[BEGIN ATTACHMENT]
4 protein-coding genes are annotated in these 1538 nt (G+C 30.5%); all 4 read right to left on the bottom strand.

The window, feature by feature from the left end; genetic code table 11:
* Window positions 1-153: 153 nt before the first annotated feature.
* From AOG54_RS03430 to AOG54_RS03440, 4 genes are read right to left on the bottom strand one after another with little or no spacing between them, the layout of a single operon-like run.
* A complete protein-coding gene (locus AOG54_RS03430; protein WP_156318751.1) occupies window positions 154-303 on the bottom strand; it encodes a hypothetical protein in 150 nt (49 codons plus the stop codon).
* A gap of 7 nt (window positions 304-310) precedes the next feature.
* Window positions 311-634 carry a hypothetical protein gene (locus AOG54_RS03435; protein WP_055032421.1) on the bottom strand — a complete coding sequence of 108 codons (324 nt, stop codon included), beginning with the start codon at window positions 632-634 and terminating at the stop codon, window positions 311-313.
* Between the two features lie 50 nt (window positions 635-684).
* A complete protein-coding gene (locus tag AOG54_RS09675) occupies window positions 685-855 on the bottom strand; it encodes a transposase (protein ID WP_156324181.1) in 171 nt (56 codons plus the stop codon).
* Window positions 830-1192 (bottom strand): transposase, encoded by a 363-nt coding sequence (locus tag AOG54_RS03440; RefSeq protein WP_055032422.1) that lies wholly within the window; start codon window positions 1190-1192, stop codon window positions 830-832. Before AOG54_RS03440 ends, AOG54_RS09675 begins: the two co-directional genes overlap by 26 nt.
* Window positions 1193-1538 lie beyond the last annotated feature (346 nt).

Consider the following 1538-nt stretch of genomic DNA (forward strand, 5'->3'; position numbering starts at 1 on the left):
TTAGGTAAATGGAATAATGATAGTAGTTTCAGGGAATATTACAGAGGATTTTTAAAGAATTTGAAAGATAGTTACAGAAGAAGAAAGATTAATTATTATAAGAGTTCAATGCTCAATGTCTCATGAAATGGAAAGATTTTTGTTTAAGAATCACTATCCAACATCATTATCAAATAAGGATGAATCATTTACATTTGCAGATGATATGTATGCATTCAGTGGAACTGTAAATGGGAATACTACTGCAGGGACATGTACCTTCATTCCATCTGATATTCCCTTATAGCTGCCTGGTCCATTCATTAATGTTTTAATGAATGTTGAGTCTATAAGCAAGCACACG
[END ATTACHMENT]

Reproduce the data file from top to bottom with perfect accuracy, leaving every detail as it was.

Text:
4 protein-coding genes are annotated in these 1538 nt (G+C 30.5%); all 4 read right to left on the bottom strand.

The window, feature by feature from the left end; genetic code table 11:
* Window positions 1-153: 153 nt before the first annotated feature.
* From AOG54_RS03430 to AOG54_RS03440, 4 genes are read right to left on the bottom strand one after another with little or no spacing between them, the layout of a single operon-like run.
* A complete protein-coding gene (locus AOG54_RS03430; protein WP_156318751.1) occupies window positions 154-303 on the bottom strand; it encodes a hypothetical protein in 150 nt (49 codons plus the stop codon).
* A gap of 7 nt (window positions 304-310) precedes the next feature.
* Window positions 311-634 carry a hypothetical protein gene (locus AOG54_RS03435; protein WP_055032421.1) on the bottom strand — a complete coding sequence of 108 codons (324 nt, stop codon included), beginning with the start codon at window positions 632-634 and terminating at the stop codon, window positions 311-313.
* Between the two features lie 50 nt (window positions 635-684).
* A complete protein-coding gene (locus tag AOG54_RS09675) occupies window positions 685-855 on the bottom strand; it encodes a transposase (protein ID WP_156324181.1) in 171 nt (56 codons plus the stop codon).
* Window positions 830-1192 (bottom strand): transposase, encoded by a 363-nt coding sequence (locus tag AOG54_RS03440; RefSeq protein WP_055032422.1) that lies wholly within the window; start codon window positions 1190-1192, stop codon window positions 830-832. Before AOG54_RS03440 ends, AOG54_RS09675 begins: the two co-directional genes overlap by 26 nt.
* Window positions 1193-1538 lie beyond the last annotated feature (346 nt).

Consider the following 1538-nt stretch of genomic DNA (forward strand, 5'->3'; position numbering starts at 1 on the left):
TTAGGTAAATGGAATAATGATAGTAGTTTCAGGGAATATTACAGAGGATTTTTAAAGAATTTGAAAGATAGTTACAGAAGAAGAAAGATTAATTATTATAAGAGTTCAATGCTCAATGTCTCATGAAATGGAAAGATTTTTGTTTAAGAATCACTATCCAACATCATTATCAAATAAGGATGAATCATTTACATTTGCAGATGATATGTATGCATTCAGTGGAACTGTAAATGGGAATACTACTGCAGGGACATGTACCTTCATTCCATCTGATATTCCCTTATAGCTGCCTGGTCCATTCATTAATGTTTTAATGAATGTTGAGTCTATAAGCAAGCACACG